Why comedian Evan Mills is the Second City’s first choice

· Updated on May 2, 2024

*Photo credit: Carter Wright

Chicago is known for its deep dish pizza, its Cubs baseball team, and soon, Evan Mills. The Michigan-born lyricist and musical comedian is making a name for himself within the Chicago comedy circuit. As a “gay, Filipino, left-handed, only child with divorced parents, and a gay dad,” his solitude gave birth to a vivid imagination and a creative mind that creates hilarious songs and performances leaving audiences in stitches.

After moving to the “Windy City” for college, Mills ended up joining the illustrious comedy club, comedy theater, and school of improvisation the Second City in 2018. Since becoming a member, Mills snagged the coveted Bob Curry Fellowship, a tuition-free masters program aimed at developing diverse talent, and joined the Second City’s touring company, ultimately penning the Queer Eye: The Musical Parody from the experience. Now, as a main stage member, Mills has won a Jeff Award, Chicago’s own Tony Award equivalent, for his work in the Second City’s Don’t Quit Your Daydream, and was one of twelve performers to be featured in Paramount Global’s 2023 CBS Showcase.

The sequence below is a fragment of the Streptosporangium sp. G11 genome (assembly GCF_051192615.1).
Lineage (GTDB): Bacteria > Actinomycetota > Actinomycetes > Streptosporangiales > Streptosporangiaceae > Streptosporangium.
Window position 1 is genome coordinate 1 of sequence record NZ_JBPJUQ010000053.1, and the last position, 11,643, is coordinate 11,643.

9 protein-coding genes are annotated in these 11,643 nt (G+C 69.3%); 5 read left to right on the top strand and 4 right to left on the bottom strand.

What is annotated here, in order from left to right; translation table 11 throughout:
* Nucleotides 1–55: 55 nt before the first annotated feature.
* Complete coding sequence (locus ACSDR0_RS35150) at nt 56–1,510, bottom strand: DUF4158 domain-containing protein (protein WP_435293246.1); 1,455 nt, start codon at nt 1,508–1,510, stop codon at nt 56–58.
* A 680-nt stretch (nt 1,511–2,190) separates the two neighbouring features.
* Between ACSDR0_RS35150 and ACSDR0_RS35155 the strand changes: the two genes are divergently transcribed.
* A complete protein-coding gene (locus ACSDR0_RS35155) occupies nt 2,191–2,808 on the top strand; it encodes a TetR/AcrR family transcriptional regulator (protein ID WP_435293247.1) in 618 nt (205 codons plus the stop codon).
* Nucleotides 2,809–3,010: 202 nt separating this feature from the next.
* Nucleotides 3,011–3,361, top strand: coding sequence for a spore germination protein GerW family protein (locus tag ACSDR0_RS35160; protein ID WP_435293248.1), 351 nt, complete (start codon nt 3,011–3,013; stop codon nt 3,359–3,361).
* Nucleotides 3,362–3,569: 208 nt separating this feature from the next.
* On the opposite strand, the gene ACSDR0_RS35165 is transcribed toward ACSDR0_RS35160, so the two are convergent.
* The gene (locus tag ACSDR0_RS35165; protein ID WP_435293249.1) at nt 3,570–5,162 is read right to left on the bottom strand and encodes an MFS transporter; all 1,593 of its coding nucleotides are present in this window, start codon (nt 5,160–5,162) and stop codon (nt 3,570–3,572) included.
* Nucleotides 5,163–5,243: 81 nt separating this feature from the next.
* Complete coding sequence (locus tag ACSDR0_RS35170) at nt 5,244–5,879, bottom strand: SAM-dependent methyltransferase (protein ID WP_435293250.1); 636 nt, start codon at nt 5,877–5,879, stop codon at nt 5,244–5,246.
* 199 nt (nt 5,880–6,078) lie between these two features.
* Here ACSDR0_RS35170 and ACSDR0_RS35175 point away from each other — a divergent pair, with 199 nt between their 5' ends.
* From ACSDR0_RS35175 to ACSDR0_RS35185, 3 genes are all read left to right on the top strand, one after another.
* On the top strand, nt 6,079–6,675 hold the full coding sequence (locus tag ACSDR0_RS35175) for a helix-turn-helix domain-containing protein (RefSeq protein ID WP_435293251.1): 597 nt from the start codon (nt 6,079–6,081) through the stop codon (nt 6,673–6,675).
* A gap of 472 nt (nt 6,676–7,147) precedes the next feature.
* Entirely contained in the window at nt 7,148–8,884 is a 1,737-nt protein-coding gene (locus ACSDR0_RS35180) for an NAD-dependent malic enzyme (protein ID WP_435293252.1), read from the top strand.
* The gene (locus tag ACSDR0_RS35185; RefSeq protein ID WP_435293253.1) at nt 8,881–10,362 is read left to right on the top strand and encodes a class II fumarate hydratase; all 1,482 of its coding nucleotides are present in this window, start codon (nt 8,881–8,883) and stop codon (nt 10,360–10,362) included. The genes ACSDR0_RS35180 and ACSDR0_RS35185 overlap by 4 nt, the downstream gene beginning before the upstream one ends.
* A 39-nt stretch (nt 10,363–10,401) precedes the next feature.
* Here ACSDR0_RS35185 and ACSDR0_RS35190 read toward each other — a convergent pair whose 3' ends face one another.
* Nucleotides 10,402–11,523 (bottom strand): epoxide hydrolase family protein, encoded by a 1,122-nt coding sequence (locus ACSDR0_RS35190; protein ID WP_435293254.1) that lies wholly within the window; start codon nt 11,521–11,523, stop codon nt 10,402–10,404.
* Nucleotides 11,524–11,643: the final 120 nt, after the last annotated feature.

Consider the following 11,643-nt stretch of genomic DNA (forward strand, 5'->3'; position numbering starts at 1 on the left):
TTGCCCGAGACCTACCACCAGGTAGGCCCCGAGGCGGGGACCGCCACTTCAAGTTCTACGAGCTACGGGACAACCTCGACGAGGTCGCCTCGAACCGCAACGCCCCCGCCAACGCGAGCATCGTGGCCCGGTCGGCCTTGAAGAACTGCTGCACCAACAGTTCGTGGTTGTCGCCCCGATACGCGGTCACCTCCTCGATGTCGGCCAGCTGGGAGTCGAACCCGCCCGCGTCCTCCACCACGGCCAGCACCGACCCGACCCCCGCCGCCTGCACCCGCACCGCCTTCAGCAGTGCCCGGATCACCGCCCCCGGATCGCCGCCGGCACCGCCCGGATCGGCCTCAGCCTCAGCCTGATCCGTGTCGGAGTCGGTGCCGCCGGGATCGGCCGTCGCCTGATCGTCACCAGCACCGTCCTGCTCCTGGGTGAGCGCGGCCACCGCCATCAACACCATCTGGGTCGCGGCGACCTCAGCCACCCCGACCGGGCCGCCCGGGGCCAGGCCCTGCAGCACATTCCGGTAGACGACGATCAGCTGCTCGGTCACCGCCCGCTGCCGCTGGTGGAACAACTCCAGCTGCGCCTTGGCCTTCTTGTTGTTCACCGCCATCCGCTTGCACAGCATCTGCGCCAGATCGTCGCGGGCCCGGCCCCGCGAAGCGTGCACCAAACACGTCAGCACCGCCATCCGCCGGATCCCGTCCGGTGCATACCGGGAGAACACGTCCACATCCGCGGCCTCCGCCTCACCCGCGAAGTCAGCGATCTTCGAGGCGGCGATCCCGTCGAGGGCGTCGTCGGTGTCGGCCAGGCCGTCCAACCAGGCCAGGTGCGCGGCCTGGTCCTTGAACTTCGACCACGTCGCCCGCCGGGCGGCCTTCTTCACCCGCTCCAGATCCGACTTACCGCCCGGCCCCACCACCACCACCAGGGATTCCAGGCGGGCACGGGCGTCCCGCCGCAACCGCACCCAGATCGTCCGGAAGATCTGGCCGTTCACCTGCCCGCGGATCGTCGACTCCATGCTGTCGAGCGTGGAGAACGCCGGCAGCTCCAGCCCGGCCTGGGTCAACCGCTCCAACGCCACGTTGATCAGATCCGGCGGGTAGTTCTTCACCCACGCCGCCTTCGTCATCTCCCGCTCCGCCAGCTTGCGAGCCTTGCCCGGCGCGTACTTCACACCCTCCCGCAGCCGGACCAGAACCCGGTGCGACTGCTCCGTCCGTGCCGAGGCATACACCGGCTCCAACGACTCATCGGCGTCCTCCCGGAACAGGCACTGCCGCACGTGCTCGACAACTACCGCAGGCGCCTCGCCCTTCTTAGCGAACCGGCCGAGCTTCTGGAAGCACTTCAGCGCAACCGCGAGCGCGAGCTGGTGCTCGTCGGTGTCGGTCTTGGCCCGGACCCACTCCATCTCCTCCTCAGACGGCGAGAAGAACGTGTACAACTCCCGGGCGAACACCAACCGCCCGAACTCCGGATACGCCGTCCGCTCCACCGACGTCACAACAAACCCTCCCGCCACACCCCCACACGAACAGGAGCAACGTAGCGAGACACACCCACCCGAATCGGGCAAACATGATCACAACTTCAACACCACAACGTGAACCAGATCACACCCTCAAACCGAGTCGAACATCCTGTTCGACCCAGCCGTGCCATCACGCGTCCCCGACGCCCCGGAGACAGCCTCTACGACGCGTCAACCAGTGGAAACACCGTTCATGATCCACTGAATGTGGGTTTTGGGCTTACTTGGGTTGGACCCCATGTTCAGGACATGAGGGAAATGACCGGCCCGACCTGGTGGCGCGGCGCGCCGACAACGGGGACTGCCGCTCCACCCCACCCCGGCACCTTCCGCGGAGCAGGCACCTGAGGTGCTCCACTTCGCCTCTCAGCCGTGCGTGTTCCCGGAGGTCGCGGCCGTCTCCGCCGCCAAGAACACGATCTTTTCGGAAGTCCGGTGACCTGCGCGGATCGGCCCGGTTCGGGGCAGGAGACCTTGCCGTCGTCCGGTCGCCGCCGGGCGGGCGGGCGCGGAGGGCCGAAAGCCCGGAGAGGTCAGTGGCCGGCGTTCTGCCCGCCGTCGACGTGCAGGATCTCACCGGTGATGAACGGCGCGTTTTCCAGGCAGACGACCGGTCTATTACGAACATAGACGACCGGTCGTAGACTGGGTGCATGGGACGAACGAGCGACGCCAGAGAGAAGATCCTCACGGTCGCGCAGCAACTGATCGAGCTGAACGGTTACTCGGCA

Mills time with the Second City only proves that he has what it takes to follow in the footsteps of successful alumni like Steve Carell, Tina Fey, Aidy Bryant, Keegan-Michael Key, Jordan Peele, Catherine O’Hara, and more. INTO spoke with Mills about how a hosting job serendipitously brought him to the Second City, his advice for queer Asian creatives, and why he wants to give The Little Mermaid‘s Ursula an origin story starring Reneé Rapp.

How would you describe your brand of comedy?

I was once described in a Chicago Tribune article as someone “who physically contorts himself somewhere between a gummy bear, a jack-in-the-box, Peter Sellers and a 149 CTA bus turning a corner with its bendy bit in the middle.” If you mix that with the weirdness of Steve Martin, the musicality of Flight of the Conchords, and the joyful early 2000’s-ness of The Princess Diaries, I’d say that’s a pretty accurate representation of my brand of comedy. I love writing and performing comedy music and I find a lot of inspiration from the things that really influenced me growing up as a closeted only-child. 

The Second City has been the foundation for many famous comedians. What drew you to The Second City and what has been the greatest lesson learned from being there?